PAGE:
One winter, Milwaukee police found a teenage girl shivering on the streets and suffering from hypothermia. They brought her back safely, took her into custody, and transferred her to Lad Lake’s St. Rose campus.
Her name was Nicole. She was 17. Her mother battled with mental illness, while her father struggled to make the rent. When she was one, her parents sent her to live with her grandmother with hope for a better life.
Instead, Nicole got caught up with the wrong crowd, started experimenting with drugs and failing in school. Life spiraled out of control until she was arrested and sent to a group home. She ran away, ending up alone on the streets in the freezing dark.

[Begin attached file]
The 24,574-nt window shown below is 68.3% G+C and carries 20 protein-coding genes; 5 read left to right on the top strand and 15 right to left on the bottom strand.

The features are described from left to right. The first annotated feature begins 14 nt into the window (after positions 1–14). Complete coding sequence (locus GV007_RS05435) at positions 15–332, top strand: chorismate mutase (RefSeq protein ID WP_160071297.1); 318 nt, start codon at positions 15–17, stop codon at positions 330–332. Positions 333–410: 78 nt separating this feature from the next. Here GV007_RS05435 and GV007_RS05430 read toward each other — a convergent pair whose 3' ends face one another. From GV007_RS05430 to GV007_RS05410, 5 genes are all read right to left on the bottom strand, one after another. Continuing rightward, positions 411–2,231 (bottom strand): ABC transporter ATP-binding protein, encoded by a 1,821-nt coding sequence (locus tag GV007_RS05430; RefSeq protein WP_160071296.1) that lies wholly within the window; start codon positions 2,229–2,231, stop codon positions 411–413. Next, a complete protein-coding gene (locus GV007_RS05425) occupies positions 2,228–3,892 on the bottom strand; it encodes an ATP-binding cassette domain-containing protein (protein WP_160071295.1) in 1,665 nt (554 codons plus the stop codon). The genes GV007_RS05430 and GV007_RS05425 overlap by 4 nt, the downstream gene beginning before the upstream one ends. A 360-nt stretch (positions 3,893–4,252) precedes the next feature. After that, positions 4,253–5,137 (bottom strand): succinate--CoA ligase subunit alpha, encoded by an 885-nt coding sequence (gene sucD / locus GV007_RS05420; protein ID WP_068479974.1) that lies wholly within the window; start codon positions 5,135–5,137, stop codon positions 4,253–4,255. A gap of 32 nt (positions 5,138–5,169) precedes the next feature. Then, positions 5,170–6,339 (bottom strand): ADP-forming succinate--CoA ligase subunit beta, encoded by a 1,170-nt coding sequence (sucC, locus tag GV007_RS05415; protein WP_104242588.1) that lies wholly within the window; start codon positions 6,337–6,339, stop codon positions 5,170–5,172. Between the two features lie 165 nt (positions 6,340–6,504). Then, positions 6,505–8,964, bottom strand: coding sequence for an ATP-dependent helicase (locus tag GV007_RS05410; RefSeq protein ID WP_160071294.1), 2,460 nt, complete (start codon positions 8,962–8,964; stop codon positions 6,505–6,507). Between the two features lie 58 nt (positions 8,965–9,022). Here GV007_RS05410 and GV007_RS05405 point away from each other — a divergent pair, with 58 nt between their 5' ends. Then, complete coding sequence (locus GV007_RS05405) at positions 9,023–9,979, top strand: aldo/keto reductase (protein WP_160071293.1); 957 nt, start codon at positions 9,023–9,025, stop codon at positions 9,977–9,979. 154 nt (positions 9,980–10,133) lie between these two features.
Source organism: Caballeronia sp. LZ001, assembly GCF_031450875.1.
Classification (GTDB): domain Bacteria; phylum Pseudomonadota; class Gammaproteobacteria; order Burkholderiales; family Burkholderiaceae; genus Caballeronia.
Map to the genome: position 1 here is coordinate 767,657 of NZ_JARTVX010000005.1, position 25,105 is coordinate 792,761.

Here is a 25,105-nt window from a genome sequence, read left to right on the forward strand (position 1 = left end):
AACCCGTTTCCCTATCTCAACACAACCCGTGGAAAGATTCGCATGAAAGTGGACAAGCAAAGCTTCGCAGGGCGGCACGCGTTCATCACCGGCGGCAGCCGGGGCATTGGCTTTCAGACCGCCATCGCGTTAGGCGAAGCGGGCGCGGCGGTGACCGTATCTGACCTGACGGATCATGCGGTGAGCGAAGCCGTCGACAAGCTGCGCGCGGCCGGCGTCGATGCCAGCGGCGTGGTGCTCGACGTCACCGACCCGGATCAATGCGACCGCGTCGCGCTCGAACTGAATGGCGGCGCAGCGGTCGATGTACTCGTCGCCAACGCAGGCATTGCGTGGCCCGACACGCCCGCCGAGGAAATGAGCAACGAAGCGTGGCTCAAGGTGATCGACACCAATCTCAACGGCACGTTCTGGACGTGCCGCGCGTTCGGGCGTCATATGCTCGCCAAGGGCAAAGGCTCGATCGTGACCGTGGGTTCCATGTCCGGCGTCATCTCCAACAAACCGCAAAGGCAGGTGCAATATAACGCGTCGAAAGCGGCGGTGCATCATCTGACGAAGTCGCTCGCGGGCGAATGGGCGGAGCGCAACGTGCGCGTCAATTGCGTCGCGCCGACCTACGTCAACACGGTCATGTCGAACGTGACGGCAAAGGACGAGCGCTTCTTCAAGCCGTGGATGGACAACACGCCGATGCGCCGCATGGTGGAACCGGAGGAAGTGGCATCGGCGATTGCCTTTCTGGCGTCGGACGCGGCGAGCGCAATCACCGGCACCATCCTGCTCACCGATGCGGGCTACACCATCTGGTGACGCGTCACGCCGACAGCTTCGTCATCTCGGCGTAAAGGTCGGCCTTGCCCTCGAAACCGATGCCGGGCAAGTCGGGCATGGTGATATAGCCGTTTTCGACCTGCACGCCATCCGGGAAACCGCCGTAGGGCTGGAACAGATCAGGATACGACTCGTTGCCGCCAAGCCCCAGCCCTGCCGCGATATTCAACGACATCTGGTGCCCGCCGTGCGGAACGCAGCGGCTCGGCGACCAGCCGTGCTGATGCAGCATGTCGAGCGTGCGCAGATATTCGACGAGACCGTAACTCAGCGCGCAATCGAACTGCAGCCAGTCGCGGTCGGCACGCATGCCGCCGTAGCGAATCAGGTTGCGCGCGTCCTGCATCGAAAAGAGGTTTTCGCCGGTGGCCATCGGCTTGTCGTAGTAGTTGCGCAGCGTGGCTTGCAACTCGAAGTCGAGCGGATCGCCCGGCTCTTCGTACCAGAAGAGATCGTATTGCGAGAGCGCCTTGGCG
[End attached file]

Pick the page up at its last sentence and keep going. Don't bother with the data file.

That was last year. Today, with the help of St. Rose, Nicole is drug-free and getting her life back on track. Her F’s are now B’s and, equally important, she receives therapy and help dealing with her addictions.
“Without St. Rose, I wasn’t going to graduate.” maintains Nicole. “I think if I would’ve stayed using, I would’ve just said ‘forget it.’”
She’s learned coping mechanisms to handle her anxiety and now, instead of drugs, she plays her flute or spends time with her pets.
When asked what she’s learned from St. Rose, Nicole says, “You really don’t know what’s going to happen, until it happens… so the only way is to think before you do anything – and make good decisions.”